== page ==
Residents of a progressive Washington, DC, suburb can no longer use Roundup or similar pesticides to maintain the monoculture lawns that, for many, define suburbia.

Fueled by a group of concerned mothers, Takoma Park, MD, this summer was the first city of its size to pass a law that bans the cosmetic use of certain pesticides on privately owned properties.

Pesticides may still be used to control bug infestations or invasive and noxious weeds, but lawn owners must post a written notice.

Supporters of the ban say it will help protect residents, especially children, and the environment from unnecessary exposure to pesticides that, while legal in the United States, have been identified in other countries as likely carcinogens or endocrine disruptors.

In the Chesapeake Bay watershed, pesticides can become pollutants when they’re washed by stormwater into local waterways.

While a handful of cities in the country have banned certain pesticides for use on public lands, Takoma Park’s City Council charted new territory by restricting what residents can use on their own lawns. Such bans have been popular in Canadian provinces, but U.S. cities that try to float them often get pushback based on private property rights.

Jay Feldman, executive director of Beyond Pesticides, a nonprofit advocacy organization for alternatives to pesticides, said property rights were part of the discussion in this city of 17,000.

“What elected officials recognized is that governments, particularly local, really intervene on issues of local private property rights when they’re acting for social good or public health,” he said, citing examples of smoking bans that limit one person’s “rights” to protect another’s.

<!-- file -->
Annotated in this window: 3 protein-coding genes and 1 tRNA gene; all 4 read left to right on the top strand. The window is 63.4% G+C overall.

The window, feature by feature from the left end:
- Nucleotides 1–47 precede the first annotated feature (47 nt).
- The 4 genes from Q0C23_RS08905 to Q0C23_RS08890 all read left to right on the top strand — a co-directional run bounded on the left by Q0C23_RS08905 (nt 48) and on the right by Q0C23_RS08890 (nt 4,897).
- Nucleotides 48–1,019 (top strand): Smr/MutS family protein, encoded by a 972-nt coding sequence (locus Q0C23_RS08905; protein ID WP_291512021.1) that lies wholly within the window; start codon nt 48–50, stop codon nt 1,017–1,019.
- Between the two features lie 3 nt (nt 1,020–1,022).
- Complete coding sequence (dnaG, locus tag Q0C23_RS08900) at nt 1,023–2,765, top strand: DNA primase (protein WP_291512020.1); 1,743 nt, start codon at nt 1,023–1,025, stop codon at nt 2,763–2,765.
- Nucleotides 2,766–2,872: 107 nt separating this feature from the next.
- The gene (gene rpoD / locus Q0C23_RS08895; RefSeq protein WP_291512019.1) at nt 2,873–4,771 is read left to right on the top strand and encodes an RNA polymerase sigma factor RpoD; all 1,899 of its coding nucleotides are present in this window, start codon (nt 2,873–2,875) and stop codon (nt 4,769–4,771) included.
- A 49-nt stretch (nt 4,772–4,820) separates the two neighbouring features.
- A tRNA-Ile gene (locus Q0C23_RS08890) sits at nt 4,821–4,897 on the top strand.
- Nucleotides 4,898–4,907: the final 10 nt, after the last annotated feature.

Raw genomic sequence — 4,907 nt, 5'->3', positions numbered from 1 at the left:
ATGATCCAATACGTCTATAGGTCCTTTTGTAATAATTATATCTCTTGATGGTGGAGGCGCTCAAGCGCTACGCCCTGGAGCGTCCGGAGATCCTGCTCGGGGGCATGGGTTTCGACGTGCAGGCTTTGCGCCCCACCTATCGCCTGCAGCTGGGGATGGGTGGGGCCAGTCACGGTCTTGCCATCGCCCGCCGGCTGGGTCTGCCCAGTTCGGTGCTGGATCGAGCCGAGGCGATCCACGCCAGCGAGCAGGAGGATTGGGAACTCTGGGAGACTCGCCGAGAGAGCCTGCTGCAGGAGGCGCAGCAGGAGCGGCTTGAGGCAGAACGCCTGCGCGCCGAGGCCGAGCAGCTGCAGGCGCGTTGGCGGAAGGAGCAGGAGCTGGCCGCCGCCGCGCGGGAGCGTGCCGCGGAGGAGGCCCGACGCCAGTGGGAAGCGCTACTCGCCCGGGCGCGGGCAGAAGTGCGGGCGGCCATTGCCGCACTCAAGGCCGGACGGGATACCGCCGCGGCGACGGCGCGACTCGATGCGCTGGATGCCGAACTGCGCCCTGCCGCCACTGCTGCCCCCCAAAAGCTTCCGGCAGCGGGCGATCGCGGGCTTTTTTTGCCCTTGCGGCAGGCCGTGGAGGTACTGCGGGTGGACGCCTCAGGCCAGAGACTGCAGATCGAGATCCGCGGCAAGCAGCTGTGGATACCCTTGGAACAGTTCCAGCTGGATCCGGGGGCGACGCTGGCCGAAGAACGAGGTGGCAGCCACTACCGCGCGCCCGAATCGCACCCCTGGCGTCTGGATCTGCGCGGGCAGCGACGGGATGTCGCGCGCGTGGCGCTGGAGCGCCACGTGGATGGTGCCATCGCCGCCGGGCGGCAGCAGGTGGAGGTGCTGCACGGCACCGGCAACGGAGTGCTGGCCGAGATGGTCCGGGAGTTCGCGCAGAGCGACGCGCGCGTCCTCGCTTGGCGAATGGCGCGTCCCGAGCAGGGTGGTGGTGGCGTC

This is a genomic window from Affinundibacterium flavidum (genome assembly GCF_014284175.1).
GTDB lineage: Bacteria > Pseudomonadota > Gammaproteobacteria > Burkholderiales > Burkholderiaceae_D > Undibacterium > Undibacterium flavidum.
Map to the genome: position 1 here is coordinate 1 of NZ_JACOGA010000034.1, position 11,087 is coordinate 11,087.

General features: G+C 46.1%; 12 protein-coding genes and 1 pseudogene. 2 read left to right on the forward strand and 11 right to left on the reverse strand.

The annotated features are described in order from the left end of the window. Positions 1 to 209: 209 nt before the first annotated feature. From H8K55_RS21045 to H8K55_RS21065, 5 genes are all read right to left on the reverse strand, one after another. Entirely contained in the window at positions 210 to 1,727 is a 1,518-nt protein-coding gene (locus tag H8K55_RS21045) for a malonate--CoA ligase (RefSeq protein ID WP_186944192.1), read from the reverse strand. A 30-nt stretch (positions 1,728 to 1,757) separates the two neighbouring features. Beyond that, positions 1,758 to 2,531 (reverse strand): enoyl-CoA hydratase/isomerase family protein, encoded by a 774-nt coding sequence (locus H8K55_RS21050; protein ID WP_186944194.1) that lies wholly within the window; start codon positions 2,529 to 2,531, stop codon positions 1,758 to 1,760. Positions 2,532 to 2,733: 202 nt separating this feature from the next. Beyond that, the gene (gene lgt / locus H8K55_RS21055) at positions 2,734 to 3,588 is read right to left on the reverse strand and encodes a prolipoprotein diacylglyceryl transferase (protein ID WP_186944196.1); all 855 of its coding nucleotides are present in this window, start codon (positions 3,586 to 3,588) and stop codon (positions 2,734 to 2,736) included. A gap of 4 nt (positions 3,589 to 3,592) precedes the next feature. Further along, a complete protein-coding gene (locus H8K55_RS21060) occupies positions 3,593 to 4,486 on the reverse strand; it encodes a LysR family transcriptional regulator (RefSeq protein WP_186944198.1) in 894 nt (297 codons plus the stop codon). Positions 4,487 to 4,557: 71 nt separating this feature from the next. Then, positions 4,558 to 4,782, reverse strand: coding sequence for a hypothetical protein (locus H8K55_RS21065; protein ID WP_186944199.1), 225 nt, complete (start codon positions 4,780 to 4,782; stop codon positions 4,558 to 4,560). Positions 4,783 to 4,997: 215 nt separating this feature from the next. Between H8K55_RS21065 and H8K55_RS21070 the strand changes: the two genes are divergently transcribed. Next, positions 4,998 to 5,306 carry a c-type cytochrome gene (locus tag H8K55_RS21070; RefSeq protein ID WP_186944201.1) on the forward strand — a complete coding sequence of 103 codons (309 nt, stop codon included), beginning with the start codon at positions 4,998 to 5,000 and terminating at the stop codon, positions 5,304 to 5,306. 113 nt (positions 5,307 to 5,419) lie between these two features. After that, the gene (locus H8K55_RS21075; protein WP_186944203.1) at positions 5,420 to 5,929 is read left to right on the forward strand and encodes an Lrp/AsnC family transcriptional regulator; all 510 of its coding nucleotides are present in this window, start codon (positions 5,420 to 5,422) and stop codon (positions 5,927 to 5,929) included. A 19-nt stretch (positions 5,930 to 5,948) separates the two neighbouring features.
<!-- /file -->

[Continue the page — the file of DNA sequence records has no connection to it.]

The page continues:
“Like secondhand smoke, pesticides drift. So it isn’t about private property; it’s about protecting others,” said Julie Taddeo, a Takoma Park mother and history professor at the University of Maryland who helped draft the bill.

Concerned about their children and the health of a nearby creek, Taddeo and fellow mother Catherine Cummings began researching the lawn pesticides they saw their neighbors using. Soon, they were distributing flyers about the dangers of certain pesticides and petitioning at local events.

Cummings said the problem wasn’t that the pesticides were all that prevalent in Takoma Park, but that they were there at all.

“You wouldn’t find extensive use in Takoma Park, because it already has a very progressive reputation and concern for the environment. People were surprised they were being used,” she said.

But even those who eschewed contracting with chemical companies to spray their lawns were surprised that bottles of seemingly safe pesticides sold at local stores were on the list.

To compile a list for the ban, the two women worked with scientists and oncologists and researched international sources. The law, which goes into effect in July 2014 for homeowners, restricts the use of pesticides classified as carcinogenic or a “restricted use product” by the EPA and as endocrine disruptors by the European Commission. The law also outlaws the use of “Class 9” pesticides as defined by the Ontario Ministry of the Environment.

Takoma Park was only able to pass this law, which is more restrictive than the state law, because Maryland has a “very clear hands-off policy” that grants local jurisdictions such authority, Feldman said.

A 1991 Supreme Court case gave states the right to choose whether their jurisdictions could implement stricter policies regarding pesticides than those that exist at the state level. Maryland is one of nine states that does not prohibit the adoption of local pesticide legislation.

Cummings and Taddeo said they will continue to work on this issue to see if the ban can be spread to other cities or, perhaps, all of Montgomery County.

The County Council offered a community discussion on pesticides in September and has said it is considering the issue.